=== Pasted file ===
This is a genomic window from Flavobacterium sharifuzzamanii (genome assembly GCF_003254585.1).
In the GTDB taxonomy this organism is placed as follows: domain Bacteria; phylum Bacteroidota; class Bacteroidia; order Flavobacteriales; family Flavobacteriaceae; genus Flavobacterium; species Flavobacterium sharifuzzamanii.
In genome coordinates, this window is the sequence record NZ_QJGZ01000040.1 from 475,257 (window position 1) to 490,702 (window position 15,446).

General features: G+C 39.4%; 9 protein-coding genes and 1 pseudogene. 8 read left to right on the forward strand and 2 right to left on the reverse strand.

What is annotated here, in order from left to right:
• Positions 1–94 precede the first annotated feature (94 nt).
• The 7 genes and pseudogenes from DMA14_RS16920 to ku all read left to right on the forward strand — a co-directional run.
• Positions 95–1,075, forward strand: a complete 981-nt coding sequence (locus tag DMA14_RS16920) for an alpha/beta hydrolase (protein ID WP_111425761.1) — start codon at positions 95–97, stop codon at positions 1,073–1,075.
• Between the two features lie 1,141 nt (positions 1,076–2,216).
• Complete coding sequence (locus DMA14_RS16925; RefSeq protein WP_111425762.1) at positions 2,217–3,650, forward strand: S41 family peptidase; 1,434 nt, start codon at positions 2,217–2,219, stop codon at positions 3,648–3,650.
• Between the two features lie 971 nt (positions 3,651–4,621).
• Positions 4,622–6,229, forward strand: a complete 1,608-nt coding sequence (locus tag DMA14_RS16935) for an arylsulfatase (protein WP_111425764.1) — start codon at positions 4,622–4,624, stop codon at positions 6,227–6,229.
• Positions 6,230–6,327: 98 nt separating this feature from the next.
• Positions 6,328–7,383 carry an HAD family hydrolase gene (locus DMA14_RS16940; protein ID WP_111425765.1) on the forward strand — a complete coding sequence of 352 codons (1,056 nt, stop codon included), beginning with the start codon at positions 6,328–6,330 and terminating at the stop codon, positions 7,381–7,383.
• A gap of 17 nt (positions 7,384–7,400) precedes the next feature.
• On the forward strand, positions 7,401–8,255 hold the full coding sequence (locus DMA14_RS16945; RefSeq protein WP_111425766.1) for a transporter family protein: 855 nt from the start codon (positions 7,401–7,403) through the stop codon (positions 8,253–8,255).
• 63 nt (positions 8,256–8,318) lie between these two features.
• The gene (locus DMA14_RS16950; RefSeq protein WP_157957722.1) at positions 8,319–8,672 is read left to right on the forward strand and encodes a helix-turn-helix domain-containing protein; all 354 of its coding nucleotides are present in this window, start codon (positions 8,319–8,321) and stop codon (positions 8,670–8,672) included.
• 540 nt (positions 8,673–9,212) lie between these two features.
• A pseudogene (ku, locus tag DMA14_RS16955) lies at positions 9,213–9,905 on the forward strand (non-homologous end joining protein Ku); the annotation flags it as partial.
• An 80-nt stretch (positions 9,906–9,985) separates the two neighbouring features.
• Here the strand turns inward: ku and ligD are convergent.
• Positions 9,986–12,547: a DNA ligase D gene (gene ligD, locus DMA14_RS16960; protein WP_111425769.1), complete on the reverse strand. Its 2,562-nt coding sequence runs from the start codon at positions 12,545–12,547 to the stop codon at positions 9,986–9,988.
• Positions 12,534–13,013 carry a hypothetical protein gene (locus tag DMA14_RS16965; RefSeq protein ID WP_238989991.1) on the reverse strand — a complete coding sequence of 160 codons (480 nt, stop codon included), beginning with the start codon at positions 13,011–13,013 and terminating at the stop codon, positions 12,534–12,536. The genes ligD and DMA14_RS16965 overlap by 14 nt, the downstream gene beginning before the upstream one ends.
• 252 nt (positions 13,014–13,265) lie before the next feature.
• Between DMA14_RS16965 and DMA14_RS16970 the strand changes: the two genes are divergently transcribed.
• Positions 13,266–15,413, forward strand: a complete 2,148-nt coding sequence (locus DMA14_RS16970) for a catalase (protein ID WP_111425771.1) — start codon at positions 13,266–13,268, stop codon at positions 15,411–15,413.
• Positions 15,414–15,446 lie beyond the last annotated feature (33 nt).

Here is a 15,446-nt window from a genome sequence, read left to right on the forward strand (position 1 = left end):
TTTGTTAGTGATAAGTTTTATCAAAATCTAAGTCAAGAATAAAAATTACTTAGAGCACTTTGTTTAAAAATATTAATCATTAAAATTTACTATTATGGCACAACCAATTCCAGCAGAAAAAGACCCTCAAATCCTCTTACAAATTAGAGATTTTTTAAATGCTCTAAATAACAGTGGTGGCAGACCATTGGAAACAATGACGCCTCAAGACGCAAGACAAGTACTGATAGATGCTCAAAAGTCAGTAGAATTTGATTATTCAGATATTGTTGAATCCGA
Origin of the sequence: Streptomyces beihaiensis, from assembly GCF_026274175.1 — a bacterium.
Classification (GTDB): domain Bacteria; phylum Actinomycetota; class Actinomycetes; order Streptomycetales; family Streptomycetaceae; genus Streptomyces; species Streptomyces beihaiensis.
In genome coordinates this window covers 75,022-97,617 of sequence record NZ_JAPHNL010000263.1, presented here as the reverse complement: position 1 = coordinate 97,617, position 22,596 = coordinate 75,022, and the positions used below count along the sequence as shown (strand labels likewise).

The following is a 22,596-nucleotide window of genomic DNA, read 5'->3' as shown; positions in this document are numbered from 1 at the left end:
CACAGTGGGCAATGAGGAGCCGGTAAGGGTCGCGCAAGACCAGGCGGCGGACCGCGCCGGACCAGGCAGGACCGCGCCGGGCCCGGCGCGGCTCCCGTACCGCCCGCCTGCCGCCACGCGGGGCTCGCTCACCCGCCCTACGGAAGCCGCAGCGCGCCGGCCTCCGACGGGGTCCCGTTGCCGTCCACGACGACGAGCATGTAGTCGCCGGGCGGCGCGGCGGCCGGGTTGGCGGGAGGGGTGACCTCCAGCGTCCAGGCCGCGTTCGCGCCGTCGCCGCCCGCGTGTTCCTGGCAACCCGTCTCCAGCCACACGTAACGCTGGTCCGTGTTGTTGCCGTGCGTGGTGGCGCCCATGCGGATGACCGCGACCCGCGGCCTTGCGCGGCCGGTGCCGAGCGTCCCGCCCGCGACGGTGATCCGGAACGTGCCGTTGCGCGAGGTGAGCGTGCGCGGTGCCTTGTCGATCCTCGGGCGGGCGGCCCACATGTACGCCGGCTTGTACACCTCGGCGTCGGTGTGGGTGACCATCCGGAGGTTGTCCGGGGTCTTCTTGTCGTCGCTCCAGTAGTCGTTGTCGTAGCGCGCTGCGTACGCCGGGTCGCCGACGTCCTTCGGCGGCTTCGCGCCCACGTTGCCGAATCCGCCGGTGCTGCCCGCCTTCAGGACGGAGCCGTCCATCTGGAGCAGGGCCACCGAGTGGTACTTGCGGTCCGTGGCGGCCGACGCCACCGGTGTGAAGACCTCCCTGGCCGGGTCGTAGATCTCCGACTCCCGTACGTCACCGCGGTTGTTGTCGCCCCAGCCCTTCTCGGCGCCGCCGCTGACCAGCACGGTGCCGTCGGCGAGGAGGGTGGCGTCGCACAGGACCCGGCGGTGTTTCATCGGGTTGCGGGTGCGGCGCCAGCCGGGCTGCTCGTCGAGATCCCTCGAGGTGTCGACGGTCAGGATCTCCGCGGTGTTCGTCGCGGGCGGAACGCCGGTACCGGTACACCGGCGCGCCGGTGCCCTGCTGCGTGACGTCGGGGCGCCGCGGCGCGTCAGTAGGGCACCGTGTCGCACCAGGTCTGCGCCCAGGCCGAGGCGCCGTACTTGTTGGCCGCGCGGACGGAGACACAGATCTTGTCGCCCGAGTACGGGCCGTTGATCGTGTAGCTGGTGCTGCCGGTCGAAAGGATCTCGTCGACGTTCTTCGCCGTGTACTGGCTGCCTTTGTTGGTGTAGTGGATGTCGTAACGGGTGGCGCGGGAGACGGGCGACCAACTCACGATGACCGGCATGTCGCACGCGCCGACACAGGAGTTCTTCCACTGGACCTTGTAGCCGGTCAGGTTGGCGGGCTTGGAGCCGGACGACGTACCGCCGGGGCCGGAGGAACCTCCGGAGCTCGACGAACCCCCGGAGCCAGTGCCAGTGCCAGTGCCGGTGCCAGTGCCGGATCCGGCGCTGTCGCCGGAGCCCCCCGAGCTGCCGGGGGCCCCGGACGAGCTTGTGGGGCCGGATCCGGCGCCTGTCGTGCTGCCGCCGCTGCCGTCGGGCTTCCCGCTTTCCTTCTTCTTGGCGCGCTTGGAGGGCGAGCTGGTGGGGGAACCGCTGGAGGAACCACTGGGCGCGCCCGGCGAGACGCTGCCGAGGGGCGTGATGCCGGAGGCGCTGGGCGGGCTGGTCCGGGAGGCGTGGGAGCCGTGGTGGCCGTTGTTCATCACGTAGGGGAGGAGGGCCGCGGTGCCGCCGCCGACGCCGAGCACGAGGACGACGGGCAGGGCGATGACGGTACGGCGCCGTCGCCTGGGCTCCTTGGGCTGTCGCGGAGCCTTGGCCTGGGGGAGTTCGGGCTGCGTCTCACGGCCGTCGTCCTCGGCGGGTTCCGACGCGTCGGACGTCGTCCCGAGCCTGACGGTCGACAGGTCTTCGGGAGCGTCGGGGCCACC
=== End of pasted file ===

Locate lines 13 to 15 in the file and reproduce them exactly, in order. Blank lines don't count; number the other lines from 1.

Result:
• Positions 6,230–6,327: 98 nt separating this feature from the next.
• Positions 6,328–7,383 carry an HAD family hydrolase gene (locus DMA14_RS16940; protein ID WP_111425765.1) on the forward strand — a complete coding sequence of 352 codons (1,056 nt, stop codon included), beginning with the start codon at positions 6,328–6,330 and terminating at the stop codon, positions 7,381–7,383.
• A gap of 17 nt (positions 7,384–7,400) precedes the next feature.